This year's strawbale course project was to build a two-bay cartlodge, re-using an old concrete base to a barn that once stood near the mill pond, We asked John Bradshaw from Assington to construct a double-thickness concrete block foundation to raise the building at least 18" off the ground, the width of a strawbale. The bales came from the Johnson brothers at Yorley farm just over the hill, and had been baled extra dense. As soon as the students left, John added a pantiled roof (County pantiles from Sandtoft) on factory-made trusses with black painted capping boards at each en
Hi! Hope you are having a good summer. Here in the East of England we have had wonderfully sunny weather since about mid-March. Luckily our new Landshare Scheme allotments (we share the old kitchen garden with four other families) have the Assington Brook running on three sides, so the veggies have done amazingly well. We have been able to feed students on the courses with organic vegetables for the last two or three months, which was always the aim. In the strawbale owl tower, constructed on a course here in 2008, the barn owls have had a successful season wit
From today, 25 February, you will be able to book the courses online with a card.
For those who prefer, you will still be able to book by sending the boooking form with a cheque through the post, but be aware that the online method will result in a booking straight away.
You can see how many places are left on each course by looking at the website. I will of course add the postal bookings to the website list as soon as I receive them.
I do hope you find the new system useful. Let me know if you have any problems.
Happy new year! Last year was a good one for us, with 25% more students attending the courses than in 2009, and many days completely full, so we are looking forward to more of the same. Something else to look forward to is the arrival of Tim & Sophie's prize-winning English Longhorn cattle, now that the fields have all been fenced in for them. This is a move encouraged by the Higher Level Stewardship agreement and will be of benefit to local wildlife. We have also set up a small "landshare" scheme, so the area behind the tractor shed (the classroom) is fenced aga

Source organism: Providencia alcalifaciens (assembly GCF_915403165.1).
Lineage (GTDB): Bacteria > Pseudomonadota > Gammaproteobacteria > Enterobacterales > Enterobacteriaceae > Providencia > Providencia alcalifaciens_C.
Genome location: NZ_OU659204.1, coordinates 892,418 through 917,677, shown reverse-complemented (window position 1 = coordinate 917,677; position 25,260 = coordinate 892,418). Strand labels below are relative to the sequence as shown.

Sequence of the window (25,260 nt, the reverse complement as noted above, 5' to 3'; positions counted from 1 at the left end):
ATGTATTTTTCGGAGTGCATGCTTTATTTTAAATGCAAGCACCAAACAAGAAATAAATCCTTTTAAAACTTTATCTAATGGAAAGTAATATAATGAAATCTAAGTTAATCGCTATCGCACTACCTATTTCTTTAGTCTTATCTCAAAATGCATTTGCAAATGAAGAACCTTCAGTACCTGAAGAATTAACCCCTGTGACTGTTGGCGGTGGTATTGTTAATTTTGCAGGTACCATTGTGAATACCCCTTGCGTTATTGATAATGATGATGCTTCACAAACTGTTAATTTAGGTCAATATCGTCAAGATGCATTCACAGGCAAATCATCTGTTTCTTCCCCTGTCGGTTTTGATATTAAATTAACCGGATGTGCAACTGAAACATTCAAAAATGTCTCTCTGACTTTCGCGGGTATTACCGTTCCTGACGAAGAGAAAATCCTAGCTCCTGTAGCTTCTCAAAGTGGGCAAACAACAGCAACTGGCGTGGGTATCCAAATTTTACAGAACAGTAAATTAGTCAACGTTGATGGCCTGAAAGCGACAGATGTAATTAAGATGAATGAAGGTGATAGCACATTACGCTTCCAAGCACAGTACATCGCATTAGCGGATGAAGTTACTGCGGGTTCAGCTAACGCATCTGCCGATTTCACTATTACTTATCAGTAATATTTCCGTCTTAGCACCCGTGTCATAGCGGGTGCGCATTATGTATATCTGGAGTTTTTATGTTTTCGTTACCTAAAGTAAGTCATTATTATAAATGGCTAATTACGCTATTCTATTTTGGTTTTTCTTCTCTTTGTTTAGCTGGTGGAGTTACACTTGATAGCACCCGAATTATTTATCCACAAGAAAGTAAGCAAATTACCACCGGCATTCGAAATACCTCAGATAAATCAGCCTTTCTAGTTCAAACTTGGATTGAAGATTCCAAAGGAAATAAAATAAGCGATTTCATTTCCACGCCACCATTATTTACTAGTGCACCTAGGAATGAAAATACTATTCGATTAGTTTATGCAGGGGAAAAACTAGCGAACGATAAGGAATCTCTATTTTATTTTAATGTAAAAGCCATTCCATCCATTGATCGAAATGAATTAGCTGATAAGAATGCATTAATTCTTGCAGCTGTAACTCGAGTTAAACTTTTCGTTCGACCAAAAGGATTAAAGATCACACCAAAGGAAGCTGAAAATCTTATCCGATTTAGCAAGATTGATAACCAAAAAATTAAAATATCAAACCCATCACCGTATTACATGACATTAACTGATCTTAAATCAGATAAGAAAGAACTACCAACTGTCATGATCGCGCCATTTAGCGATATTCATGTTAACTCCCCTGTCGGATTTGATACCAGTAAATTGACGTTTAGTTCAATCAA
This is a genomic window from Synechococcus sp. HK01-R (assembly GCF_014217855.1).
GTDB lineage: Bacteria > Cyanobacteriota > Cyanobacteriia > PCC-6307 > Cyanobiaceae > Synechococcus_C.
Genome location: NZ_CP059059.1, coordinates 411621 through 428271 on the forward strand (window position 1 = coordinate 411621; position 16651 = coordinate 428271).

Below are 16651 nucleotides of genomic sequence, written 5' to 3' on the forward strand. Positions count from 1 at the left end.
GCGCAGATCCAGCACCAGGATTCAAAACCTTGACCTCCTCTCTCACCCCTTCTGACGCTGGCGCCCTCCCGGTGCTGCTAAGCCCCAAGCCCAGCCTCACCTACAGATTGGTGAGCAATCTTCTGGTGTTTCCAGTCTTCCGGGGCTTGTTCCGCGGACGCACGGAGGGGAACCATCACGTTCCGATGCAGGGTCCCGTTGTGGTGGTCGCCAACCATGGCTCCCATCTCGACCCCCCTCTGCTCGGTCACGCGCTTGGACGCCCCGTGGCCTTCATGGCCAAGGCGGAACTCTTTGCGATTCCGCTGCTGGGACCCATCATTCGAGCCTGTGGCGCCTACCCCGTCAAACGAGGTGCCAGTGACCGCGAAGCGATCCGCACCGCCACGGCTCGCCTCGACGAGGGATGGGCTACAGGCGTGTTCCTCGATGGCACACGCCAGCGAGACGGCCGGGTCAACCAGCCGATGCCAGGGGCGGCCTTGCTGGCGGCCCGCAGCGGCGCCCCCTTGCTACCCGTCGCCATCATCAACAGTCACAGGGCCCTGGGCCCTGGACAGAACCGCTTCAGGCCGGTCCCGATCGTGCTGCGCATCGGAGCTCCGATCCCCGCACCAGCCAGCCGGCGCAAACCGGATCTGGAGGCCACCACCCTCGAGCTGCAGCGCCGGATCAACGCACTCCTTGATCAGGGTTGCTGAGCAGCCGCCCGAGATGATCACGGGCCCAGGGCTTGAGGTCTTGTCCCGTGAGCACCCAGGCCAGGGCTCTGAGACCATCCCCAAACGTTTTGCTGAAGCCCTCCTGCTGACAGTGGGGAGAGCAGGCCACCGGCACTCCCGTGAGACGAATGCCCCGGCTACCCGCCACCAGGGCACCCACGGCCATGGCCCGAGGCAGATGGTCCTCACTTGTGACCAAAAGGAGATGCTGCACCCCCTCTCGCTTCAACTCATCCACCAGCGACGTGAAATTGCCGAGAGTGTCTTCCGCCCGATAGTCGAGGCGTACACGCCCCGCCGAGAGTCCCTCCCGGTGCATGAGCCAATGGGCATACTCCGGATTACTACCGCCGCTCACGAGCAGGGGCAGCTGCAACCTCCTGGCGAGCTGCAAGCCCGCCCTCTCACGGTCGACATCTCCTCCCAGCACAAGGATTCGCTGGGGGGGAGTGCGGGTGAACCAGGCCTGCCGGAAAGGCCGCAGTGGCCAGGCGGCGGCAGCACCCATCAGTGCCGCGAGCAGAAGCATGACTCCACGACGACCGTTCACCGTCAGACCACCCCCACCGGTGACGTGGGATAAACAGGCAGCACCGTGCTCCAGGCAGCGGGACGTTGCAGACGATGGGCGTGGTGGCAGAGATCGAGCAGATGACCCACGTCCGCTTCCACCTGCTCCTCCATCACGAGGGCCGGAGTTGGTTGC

We've had a great summer with wall to wall sunshine (the joys of living in East Anglia - luckily we don't have a garden as such), two new barn owl chicks fledged and ringed and the millwheel reinstated in the existing pit in front of the cottage. It should generate some electricity for both the cottage and the workshop where the courses are held. The pond had a dreadful infestation of blanket weed but, thanks to a new product called Viresco, it has virtually disappeared. Many thanks to the Forest School Campers who valiantly battled with it on two occasions.
The new pig-keeping course for beginners proved to be very popular, with five people waiting for places at the end. We shall run another on Sunday 3 October 2010 - early booking is advisable!
The morning was spent indoors with tutor Kevin Blundell focussing on traditional free-range pig-keeping. Students learnt about legal requirements, the differences between the various breeds, housing and feeding, illnesses, slaughter and butchery.
Simon is keen to offer existing beekeepers (we have had over 200 on the courses so far) the chance to take their skills to a higher level.
Thanks to the Dedham Vale AONB and Stour Valley Project's "Managing a Masterpiece" project, we are able to offer (subject to funding approval) an extremely special rate on the basket-making (2-4 July) and willow-weaving (22/23 May) courses. Click on OUR COURSES to see more and book as soon as possible.
It would be good to create more of a link between the courses and the holiday cottage so here is the offer: 10% off any course for those booking the cottage. You can book it to arrive on Friday afternoon and leave on Monday morning. Contact Mark Scott on 01787 211115 or email@example.com. The Grove Cottages website has good pictures of the inside.
The new waterwheel has arrived!